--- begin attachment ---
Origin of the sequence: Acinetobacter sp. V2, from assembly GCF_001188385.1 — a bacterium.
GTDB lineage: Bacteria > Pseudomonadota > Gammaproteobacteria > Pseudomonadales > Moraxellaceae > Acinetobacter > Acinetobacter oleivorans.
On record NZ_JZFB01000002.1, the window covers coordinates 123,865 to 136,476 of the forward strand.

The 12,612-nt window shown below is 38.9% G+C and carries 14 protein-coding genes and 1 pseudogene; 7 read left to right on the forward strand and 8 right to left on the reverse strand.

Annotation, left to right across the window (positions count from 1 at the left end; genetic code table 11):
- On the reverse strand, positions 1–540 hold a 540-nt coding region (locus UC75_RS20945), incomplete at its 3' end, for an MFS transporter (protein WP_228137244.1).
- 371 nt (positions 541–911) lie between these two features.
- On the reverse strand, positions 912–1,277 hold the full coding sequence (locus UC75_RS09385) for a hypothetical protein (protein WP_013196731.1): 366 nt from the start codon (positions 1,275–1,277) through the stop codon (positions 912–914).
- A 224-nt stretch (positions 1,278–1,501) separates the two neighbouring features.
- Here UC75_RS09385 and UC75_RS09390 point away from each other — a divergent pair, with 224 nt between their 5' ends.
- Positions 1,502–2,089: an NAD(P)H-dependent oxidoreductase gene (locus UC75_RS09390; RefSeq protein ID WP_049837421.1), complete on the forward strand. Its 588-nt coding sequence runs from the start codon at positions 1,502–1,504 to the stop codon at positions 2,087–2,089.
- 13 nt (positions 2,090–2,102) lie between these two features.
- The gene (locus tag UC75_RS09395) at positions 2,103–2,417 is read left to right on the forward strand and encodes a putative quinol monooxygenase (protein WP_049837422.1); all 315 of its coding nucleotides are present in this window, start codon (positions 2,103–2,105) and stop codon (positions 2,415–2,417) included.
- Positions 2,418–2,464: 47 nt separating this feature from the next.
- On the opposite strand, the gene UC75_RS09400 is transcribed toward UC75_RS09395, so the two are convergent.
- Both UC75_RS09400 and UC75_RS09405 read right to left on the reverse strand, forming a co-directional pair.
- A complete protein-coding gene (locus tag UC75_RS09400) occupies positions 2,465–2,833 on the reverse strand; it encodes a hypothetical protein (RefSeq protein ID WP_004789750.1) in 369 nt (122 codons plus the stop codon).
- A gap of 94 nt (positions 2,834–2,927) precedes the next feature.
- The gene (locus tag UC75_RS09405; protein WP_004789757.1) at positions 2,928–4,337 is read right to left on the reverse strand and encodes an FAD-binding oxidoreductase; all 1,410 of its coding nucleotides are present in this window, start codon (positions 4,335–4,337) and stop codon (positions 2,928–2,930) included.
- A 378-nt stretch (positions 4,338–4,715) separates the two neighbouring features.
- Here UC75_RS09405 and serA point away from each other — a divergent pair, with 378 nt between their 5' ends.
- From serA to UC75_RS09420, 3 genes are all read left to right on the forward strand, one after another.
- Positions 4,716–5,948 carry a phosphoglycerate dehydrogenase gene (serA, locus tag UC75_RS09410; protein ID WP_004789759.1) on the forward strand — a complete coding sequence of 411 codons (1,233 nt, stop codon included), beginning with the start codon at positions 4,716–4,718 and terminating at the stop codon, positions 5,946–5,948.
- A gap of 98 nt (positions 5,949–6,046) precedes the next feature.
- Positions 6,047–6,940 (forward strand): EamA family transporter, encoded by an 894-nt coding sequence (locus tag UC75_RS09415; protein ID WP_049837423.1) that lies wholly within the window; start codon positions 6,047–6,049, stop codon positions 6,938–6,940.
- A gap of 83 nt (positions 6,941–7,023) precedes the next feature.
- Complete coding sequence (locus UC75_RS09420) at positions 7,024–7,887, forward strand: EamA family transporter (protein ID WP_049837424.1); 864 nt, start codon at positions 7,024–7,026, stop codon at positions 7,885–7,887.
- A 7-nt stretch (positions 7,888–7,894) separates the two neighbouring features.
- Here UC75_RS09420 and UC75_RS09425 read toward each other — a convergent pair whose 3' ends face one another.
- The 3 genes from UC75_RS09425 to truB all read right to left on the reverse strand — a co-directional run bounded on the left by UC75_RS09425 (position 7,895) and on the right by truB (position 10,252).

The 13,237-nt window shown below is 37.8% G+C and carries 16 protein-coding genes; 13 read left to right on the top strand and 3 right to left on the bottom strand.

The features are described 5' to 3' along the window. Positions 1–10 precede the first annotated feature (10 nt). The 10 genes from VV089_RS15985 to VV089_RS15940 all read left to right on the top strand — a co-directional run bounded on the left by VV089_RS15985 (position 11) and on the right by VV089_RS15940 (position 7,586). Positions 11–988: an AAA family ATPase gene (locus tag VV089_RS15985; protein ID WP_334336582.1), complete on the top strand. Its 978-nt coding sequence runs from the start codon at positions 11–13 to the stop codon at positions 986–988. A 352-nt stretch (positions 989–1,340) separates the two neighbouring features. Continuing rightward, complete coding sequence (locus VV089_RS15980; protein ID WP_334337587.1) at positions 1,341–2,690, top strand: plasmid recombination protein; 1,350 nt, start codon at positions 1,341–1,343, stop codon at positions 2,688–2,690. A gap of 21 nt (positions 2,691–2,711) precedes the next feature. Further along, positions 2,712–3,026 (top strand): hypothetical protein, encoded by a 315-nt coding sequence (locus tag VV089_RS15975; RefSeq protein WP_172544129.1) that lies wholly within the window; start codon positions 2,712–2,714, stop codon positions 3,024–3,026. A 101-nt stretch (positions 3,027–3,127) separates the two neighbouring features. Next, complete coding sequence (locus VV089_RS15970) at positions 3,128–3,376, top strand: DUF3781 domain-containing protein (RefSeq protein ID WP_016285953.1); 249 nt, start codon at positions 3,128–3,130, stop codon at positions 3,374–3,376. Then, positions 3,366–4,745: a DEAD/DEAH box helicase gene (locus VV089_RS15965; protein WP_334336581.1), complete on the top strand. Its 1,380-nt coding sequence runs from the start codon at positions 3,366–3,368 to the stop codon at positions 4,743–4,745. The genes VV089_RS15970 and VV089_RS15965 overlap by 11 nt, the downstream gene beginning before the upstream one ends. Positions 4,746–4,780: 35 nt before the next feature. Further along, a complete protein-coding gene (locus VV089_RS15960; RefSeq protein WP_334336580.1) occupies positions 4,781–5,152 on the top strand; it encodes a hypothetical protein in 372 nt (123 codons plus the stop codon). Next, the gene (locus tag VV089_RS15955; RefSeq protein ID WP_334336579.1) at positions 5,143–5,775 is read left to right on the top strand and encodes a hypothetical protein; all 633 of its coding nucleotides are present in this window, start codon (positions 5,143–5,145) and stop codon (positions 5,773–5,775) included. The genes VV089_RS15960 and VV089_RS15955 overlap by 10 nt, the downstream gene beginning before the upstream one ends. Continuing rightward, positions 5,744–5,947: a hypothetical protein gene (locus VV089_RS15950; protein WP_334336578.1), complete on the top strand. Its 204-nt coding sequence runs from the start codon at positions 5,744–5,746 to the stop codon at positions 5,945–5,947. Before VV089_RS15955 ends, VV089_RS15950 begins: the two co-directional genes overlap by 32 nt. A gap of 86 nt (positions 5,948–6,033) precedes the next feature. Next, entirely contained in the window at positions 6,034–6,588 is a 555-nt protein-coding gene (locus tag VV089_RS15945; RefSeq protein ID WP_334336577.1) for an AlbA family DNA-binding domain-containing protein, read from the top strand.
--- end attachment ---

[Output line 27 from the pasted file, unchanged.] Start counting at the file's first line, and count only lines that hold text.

- Complete coding sequence (locus UC75_RS09420) at positions 7,024–7,887, forward strand: EamA family transporter (protein ID WP_049837424.1); 864 nt, start codon at positions 7,024–7,026, stop codon at positions 7,885–7,887.